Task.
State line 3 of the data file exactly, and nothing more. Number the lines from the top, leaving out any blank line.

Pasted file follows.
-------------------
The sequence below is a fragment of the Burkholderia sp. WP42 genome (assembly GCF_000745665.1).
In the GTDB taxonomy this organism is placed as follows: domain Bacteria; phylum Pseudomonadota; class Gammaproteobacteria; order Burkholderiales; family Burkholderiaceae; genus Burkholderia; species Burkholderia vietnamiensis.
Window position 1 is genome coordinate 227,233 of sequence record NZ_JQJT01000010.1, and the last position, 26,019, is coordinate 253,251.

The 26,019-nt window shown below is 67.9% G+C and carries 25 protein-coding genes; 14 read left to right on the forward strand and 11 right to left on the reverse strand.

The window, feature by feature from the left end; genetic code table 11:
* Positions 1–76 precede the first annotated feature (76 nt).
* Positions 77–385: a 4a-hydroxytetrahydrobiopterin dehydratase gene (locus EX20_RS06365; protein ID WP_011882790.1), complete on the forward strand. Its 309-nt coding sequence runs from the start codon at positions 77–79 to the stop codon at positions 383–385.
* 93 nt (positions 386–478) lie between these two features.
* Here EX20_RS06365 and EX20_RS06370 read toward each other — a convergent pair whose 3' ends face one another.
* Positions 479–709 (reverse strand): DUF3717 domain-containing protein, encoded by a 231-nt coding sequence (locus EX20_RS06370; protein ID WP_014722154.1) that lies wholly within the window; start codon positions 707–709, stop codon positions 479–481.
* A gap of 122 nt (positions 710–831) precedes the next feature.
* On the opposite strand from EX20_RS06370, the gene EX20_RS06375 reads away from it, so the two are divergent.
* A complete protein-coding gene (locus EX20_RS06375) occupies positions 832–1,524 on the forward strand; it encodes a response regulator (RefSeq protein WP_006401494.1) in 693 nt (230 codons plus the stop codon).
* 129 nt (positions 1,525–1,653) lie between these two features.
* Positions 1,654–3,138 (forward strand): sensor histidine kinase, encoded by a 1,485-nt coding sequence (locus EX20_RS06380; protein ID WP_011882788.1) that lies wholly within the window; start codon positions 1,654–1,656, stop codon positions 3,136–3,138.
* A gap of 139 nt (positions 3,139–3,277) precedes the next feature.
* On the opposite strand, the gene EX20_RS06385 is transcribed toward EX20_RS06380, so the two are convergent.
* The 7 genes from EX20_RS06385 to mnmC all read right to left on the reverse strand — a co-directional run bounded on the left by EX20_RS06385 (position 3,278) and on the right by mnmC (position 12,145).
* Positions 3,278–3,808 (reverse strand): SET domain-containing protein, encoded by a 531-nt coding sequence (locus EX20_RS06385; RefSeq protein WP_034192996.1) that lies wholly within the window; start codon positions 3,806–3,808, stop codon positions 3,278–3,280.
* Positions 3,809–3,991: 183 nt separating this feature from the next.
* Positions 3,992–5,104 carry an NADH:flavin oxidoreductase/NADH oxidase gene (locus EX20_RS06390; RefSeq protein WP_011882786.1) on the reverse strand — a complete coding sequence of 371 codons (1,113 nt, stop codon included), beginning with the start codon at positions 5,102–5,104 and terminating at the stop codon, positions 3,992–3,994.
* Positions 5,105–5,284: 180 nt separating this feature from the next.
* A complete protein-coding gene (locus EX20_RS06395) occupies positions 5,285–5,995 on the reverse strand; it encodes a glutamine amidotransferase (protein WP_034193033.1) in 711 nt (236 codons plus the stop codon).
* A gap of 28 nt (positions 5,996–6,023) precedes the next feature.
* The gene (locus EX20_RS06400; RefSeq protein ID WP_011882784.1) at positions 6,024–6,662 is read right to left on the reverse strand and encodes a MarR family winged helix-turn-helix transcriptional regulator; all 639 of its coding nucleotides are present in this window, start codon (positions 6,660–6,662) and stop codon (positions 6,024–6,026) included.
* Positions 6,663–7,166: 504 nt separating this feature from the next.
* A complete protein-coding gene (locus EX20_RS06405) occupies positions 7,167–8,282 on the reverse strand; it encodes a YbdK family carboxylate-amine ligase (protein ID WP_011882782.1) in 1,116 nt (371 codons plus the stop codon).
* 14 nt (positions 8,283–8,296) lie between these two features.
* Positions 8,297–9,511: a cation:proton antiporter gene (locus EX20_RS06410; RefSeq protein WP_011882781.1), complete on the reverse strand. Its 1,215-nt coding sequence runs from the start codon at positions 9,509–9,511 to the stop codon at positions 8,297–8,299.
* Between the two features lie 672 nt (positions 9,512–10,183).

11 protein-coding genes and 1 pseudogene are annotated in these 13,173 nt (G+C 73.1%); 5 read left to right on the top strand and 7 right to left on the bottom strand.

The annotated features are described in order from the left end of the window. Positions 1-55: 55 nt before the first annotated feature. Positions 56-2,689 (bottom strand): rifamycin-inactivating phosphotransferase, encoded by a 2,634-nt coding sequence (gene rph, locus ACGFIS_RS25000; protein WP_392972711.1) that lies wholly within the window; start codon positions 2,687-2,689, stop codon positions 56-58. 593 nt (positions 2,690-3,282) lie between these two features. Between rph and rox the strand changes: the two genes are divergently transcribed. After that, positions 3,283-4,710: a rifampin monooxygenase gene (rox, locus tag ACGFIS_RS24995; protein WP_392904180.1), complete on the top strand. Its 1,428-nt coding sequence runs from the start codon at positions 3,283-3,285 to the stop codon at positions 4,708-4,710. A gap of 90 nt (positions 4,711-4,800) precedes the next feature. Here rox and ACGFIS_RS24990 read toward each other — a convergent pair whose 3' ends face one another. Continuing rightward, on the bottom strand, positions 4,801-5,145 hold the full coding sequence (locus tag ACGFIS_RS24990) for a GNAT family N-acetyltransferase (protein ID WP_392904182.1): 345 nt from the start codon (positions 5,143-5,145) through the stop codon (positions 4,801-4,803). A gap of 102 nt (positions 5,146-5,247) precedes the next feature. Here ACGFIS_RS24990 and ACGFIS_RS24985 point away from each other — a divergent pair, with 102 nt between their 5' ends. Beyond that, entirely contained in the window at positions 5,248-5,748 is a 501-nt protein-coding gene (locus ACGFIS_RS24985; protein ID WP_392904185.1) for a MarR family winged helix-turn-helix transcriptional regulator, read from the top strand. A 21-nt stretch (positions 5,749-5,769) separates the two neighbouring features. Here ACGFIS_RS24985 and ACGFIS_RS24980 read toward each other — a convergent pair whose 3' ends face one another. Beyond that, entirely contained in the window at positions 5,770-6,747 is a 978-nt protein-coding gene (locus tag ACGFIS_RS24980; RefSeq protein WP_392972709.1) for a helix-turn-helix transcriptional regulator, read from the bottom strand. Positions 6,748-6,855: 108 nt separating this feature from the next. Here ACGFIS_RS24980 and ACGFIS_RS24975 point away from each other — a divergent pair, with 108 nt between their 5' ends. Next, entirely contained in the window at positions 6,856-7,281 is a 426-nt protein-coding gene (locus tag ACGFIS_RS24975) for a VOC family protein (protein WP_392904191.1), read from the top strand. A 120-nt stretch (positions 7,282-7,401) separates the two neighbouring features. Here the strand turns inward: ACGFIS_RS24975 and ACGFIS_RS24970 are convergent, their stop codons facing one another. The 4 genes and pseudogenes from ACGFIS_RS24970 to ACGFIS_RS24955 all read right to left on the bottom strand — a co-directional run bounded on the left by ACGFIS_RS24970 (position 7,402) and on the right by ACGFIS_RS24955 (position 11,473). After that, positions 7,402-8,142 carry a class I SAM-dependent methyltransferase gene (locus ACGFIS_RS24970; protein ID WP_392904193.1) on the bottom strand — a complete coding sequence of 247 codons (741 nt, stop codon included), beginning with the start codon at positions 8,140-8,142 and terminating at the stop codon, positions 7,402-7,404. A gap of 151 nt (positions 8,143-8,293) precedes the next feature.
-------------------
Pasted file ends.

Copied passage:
Window position 1 is genome coordinate 227,233 of sequence record NZ_JQJT01000010.1, and the last position, 26,019, is coordinate 253,251.